Sony has been seeing a lot of successful first-party releases of late with the likes of Horizon: Zero Dawn, God Of War, and Spider-Man. Unfortunately, this momentum seemed to have slowed down, thanks to an uninspired and painfully generic release with Days Gone - developed by Sony’s own Bend Studios who previously worked old time favourite, Syphon Filter.
When first unveiled, Days Gone didn’t leave much of an impression and it didn’t help that it was quickly overshadowed by The Last of Us II, another Sony heavy hitter with an ironically similar genre. But unlike The Last of Us II, Days Gone featured an open world with dynamic weather, day and night cycles, and badasses riding bikes. Deep inside, I was hoping this game to be a Full Throttle meets The Walking Dead (series, not the TT game) kind of affair. But that hope soon diminished after spending a good amount of time playing the game.
Not Entirely Captivating
Days Gone follows Deacon St. John, the game’s unlikeable foul mouthed biker protagonist who has an affection for his motorcycle, and his wife whom he parted with during the outbreak in the game’s introduction. The game then forwards you two years later with Deacon and his best bro, Boozer, surviving the outbreak and setting up refuge in the wilderness of Oregon. As you probably would’ve guessed, Deacon is determined to seek out his long lost wife with hope that she too survived and is waiting for his return.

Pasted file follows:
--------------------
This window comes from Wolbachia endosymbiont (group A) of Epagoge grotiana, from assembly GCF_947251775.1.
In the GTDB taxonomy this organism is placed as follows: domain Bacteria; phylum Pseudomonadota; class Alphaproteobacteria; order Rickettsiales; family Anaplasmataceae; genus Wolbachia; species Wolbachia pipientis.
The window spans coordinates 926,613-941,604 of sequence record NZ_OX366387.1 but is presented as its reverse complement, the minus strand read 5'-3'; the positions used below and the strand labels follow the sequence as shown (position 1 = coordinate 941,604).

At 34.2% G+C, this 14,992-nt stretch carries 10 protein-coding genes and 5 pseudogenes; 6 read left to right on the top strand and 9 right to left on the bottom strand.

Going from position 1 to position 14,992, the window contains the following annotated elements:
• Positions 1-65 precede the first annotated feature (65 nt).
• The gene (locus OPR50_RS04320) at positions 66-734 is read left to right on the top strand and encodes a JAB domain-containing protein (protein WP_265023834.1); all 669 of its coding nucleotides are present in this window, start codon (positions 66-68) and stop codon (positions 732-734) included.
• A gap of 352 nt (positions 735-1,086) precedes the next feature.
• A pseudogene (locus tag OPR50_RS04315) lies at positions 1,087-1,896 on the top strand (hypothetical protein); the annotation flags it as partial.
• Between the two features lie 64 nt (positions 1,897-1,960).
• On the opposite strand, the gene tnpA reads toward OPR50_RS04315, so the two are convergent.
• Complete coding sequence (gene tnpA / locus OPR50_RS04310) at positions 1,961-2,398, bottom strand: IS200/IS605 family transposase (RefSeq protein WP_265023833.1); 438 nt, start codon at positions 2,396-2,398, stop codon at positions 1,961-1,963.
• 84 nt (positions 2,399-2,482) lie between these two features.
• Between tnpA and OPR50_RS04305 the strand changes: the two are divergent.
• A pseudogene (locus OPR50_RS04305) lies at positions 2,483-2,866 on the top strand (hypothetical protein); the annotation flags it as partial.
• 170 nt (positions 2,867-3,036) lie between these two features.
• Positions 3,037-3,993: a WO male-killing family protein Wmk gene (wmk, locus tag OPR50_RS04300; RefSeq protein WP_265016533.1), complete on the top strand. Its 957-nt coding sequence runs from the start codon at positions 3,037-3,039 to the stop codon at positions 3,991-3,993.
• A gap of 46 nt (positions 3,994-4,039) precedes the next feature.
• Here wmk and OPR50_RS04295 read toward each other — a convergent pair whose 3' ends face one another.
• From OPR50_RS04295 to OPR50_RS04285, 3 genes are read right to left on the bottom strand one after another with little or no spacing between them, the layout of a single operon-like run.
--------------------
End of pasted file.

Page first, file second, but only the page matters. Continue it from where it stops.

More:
The story sounds simple enough like any typical love story caught in an apocalyptic setting, but it’s hardly engaging. There is a lot going on in between the main story with sub-chapters promising character development and additional information on the game’s lore. By right, this would appear as an acceptable approach, but it is bogged down by uninteresting characters and poor delivery. It doesn’t help that most of the time you’d also wish Deacon to actually shut up.
Pretty On The Outside
As expected by a first-party release with a considerable budget, Days Gone looks fantastic even on a non-Pro PlayStation 4 console. The world is rich with swaying trees, tall grass, flowing water, and gorgeous weather effects, but it’s not entirely perfect as there are some cases of noticeable pop-ups occurring from time to time in my playthrough.